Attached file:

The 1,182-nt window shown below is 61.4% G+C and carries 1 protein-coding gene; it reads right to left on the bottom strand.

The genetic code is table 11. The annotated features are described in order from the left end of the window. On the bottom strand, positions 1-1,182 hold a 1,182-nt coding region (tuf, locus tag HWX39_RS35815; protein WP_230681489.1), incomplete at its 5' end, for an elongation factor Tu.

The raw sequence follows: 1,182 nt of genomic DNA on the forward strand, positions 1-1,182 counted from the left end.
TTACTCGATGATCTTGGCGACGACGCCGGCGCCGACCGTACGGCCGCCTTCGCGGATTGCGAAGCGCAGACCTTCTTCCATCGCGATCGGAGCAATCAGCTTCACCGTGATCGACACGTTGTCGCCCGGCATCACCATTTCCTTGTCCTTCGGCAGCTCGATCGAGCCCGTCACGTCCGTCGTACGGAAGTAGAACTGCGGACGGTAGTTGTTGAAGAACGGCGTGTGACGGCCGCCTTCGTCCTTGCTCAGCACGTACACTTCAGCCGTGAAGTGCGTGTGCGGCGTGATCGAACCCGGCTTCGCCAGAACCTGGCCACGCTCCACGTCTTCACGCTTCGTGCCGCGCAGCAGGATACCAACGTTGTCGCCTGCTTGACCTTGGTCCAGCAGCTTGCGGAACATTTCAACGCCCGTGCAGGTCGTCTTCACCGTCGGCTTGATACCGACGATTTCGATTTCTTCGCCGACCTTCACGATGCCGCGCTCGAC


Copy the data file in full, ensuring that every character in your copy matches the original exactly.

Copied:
The 1,182-nt window shown below is 61.4% G+C and carries 1 protein-coding gene; it reads right to left on the bottom strand.

The genetic code is table 11. The annotated features are described in order from the left end of the window. On the bottom strand, positions 1-1,182 hold a 1,182-nt coding region (tuf, locus tag HWX39_RS35815; protein WP_230681489.1), incomplete at its 5' end, for an elongation factor Tu.

The raw sequence follows: 1,182 nt of genomic DNA on the forward strand, positions 1-1,182 counted from the left end.
TTACTCGATGATCTTGGCGACGACGCCGGCGCCGACCGTACGGCCGCCTTCGCGGATTGCGAAGCGCAGACCTTCTTCCATCGCGATCGGAGCAATCAGCTTCACCGTGATCGACACGTTGTCGCCCGGCATCACCATTTCCTTGTCCTTCGGCAGCTCGATCGAGCCCGTCACGTCCGTCGTACGGAAGTAGAACTGCGGACGGTAGTTGTTGAAGAACGGCGTGTGACGGCCGCCTTCGTCCTTGCTCAGCACGTACACTTCAGCCGTGAAGTGCGTGTGCGGCGTGATCGAACCCGGCTTCGCCAGAACCTGGCCACGCTCCACGTCTTCACGCTTCGTGCCGCGCAGCAGGATACCAACGTTGTCGCCTGCTTGACCTTGGTCCAGCAGCTTGCGGAACATTTCAACGCCCGTGCAGGTCGTCTTCACCGTCGGCTTGATACCGACGATTTCGATTTCTTCGCCGACCTTCACGATGCCGCGCTCGAC